PhD new year resolutions

1. Write more

This encompasses a whole load of things including writing up findings, reading and summarising articles, blogging more, and generally documenting more of my PhD and research. I am beginning the third year of my PhD now, and I have very little written down to show for it. Blogging has really encouraged me to reflect, condense and write about my work. So as well as my goal to write more blog posts in the coming year, I want to begin writing my thesis. I’m hoping this will make it easier in the future.

2. Publish something

This is an ambitious one, and unlikely to be achieved because of the tortuous amount of time it takes an idea to become a paper, to become accepted, to become published. It would be comforting to know that I have a paper waiting in the wings by the end of the year though.

A time-lapse camera installed at Ultunafjella, overlooking the calving front of Tunabreen (August 2015)

One of our time-lapse cameras installed at Tunabreen, Svalbard, a personal highlight of my year – great living (on a boat), great work, great company

3. Continue our time-lapse work at Kronebreen glacier in Svalbard

At the time of writing this, the prospect of re-installing our time-lapse cameras at Kronebreen in May 2016 is looking good. We aim to continue the monitoring of the ice front, examining surface velocities, surface lake levels, calving rate, and calving behaviours. The cameras will be installed at different locations to last year, with the intention to derive a three-dimensional model series using Structure-from-Motion (SfM) time-lapse. At the moment we are in discussion about where exactly our cameras will need to be positioned to achieve this.

4. Attend a big conference, along with some smaller ones

Two of the biggest annual geoscience conferences are the European Geophysical Union (EGU) General Assembly and the American Geophysical Union (AGU) Fall Meeting, and I hope to attend one of them. Because I have often been busy with fieldwork in the past, I normally don’t get time to go to big conferences, present my work and network with others. I hope that as my fieldwork begins to die down this year, I can attend either AGU or EGU along with the International Glaciological Society British Branch Meeting and Nordic Branch Meeting.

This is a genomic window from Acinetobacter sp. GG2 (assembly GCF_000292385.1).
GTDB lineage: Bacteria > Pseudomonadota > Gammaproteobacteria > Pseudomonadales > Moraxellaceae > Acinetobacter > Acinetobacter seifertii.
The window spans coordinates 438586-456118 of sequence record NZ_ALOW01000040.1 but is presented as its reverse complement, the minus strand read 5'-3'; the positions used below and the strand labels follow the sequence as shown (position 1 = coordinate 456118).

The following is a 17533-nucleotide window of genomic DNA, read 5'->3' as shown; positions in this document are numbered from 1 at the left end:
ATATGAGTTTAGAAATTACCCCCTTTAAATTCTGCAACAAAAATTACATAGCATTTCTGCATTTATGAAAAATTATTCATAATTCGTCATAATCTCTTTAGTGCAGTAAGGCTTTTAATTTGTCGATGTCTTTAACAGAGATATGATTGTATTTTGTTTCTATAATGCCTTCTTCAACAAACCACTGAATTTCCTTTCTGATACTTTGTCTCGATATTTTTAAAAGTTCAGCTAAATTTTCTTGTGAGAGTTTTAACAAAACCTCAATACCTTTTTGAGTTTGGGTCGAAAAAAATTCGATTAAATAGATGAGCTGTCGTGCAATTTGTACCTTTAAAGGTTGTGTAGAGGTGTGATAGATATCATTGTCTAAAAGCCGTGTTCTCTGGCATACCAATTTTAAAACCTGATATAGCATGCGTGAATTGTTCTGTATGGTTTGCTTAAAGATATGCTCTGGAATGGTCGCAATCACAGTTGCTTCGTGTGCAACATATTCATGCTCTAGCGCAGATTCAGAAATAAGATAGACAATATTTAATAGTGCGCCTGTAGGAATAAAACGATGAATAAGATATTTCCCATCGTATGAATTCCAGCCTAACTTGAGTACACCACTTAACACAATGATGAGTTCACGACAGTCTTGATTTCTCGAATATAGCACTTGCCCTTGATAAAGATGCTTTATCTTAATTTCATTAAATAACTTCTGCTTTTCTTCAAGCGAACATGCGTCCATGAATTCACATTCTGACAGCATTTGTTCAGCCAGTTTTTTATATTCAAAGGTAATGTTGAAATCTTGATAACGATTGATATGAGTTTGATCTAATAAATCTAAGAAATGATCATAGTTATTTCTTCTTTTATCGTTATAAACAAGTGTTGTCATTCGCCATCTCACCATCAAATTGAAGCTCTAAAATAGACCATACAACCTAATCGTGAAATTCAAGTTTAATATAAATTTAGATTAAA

Post-doc researcher Sarah Thompson (UNIS) taking a GPS reading at camera site 2, positioned at the calving front of Kronebreen glacier, Svalbard (September 2015)

Post-doc researcher Sarah Thompson (UNIS) at one of our time-lapse cameras at Kronebreen glacier, Svalbard. This was another highlight of my year as it was the first time I was in charge of fieldwork coordination, and Sarah was such a fantastic companion to bring along with me

5. Take a holiday… for God’s sake

The curse of being a workaholic. Last year was so busy, fast-paced and exciting, and I couldn’t tear myself away from it all. One of the things I have been noticing recently is how much more I have been run-down, ill and/or bed-ridden because I have worked myself too hard. I need a holiday at some point this year… and somewhere warm please!

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